I guess he turned out allright.

Tuesday, February 19, 2008

I love my husband.

Yesterday, after a very long, rather frustrating day, I came home to find a lovely stack of HOMEMADE cilantro-lime tortillas on the counter, ready to be used for some delicious dinner tonight.

And... (that's right, not just one delicious type of bread) two beautiful loaves of regular homemade bread ready to go into the oven. I got to eat warm, fresh-from-the-oven, soft and chewy bread last night after soaking in a hot bath.

It quickly became a much better day.


Back in January I had to sit in on a class about writing techniques in order to hone my writing skills in preparation for my thesis. To lighten the learning atmosphere our prof handed out the usual list of tongue-in-cheek writing advise, with things such as...

3. Go around the barn at high noon to avoid colloquialisms.
13. Exaggeration is a billion times worse than overstatement.

and my personal favorite, which was a new one to me...

34. Puns are for children, not groan readers!

But this last rule is apparently not binding in all situations. Note this delightful sentence from a New York Times article about finding a semi-colon in the most unlikeliest of places...

"One of the school system’s most notorious graduates, David Berkowitz, the Son of Sam serial killer who taunted police and the press with rambling handwritten notes, was, as the columnist Jimmy Breslin wrote, the only murderer he ever encountered who could wield a semicolon just as well as a revolver. (Mr. Berkowitz, by the way, is now serving an even longer sentence.)"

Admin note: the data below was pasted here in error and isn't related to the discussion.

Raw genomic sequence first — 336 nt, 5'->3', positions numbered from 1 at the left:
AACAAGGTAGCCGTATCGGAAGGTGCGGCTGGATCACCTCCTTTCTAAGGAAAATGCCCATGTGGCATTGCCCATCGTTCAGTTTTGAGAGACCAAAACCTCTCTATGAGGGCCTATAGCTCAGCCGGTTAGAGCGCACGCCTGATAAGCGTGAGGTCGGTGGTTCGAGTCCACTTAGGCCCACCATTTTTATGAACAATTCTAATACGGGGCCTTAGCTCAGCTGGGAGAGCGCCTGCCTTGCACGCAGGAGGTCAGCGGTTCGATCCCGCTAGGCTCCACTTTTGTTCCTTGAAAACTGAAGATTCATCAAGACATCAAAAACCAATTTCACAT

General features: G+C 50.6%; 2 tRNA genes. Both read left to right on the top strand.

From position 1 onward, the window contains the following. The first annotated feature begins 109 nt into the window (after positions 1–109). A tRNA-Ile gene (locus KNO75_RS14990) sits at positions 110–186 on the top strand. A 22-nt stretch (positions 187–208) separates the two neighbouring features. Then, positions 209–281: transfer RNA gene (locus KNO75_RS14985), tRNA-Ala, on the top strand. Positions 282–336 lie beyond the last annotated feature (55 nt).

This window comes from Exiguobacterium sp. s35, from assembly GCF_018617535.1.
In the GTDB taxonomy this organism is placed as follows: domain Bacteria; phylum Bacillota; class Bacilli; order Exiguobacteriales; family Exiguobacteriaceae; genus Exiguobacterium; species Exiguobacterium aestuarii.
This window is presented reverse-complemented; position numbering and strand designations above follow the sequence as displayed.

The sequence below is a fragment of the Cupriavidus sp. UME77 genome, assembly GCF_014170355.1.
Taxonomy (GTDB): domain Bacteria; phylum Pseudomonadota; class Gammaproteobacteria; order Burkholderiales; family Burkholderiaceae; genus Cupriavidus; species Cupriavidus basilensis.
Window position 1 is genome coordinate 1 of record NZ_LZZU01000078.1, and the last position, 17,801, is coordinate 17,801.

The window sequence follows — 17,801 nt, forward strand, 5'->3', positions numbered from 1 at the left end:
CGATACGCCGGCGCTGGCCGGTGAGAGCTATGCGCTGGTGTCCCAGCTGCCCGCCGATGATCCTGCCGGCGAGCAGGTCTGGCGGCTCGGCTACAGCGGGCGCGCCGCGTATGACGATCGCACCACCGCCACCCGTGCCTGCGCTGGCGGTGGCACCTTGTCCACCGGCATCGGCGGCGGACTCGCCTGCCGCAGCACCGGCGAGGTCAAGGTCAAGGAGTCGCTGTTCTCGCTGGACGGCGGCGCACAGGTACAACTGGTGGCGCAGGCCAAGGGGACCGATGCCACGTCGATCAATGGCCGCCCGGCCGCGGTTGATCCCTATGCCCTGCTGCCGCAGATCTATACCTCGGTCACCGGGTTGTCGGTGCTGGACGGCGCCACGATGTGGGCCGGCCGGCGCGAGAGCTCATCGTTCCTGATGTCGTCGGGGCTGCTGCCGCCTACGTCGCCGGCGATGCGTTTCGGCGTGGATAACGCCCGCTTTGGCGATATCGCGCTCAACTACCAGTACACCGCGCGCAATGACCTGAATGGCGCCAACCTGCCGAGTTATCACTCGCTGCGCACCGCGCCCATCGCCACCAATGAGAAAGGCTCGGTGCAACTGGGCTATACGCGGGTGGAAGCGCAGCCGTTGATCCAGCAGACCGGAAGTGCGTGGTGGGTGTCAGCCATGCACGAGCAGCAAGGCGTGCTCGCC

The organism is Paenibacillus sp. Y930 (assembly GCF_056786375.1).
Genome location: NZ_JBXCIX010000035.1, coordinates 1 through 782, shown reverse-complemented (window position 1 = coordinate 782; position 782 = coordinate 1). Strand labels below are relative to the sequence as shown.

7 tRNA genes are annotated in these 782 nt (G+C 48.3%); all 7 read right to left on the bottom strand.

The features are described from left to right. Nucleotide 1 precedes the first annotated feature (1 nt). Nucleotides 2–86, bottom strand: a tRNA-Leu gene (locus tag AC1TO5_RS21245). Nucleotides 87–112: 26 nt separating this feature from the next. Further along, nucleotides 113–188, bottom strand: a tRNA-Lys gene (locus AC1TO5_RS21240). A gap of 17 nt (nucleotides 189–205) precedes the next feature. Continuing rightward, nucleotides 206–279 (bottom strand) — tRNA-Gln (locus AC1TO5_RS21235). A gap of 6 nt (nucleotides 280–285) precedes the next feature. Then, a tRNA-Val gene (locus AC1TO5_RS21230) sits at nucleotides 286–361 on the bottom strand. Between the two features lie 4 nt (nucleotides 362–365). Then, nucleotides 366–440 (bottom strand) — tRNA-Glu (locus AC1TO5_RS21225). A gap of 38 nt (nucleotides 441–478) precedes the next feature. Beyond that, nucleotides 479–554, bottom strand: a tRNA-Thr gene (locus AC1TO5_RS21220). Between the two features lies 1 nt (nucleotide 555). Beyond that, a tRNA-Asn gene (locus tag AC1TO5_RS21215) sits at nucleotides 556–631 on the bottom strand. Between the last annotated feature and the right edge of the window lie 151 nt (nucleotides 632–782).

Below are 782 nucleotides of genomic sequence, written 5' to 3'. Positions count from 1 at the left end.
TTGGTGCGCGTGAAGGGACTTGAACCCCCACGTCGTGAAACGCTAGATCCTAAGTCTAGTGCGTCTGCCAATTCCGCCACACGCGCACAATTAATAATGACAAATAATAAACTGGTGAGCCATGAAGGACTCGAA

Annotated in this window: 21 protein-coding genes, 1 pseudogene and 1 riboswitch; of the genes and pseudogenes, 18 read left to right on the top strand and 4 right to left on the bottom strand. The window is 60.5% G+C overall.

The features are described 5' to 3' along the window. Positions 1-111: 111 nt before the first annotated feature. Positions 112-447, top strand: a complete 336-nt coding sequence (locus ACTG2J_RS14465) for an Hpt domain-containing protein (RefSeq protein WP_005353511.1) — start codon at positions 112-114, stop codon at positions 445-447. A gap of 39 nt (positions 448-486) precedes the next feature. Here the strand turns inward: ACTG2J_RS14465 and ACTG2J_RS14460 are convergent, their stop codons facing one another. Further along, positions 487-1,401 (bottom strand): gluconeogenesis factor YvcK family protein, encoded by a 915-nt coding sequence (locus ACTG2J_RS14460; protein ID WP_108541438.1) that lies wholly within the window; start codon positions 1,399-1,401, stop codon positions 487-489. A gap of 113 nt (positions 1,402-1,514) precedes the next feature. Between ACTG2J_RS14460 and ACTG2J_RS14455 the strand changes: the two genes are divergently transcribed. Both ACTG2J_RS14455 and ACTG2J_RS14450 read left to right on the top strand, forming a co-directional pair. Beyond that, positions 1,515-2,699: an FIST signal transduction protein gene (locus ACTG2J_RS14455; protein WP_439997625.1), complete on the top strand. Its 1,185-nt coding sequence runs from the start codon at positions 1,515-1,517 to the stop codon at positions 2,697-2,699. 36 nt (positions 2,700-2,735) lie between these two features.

Ha! I love it!

Monday, February 18, 2008

Good Poem

What's that on the ground?
It's what's left of my heart.
Somebody name Jesus broke it to pieces,
And planted the shards,
and they're coming up green,
They're coming in bloom,
I can hardly believe this is all coming true.

Just as I am and Just as I was,
Just as I will be he loves me, he does.
He showed me the day that he shed his own blood,
he loves me, oh, he loves me, he does.

All of my life I've held on to this fear,
These thistles and vines, ensnare and entwine,
What flowers appeared.
It's the fear that I'll fall one too many times,
It's the fear that his love is no better than mine,
(but he tells me that)

Just as I am and just as I was,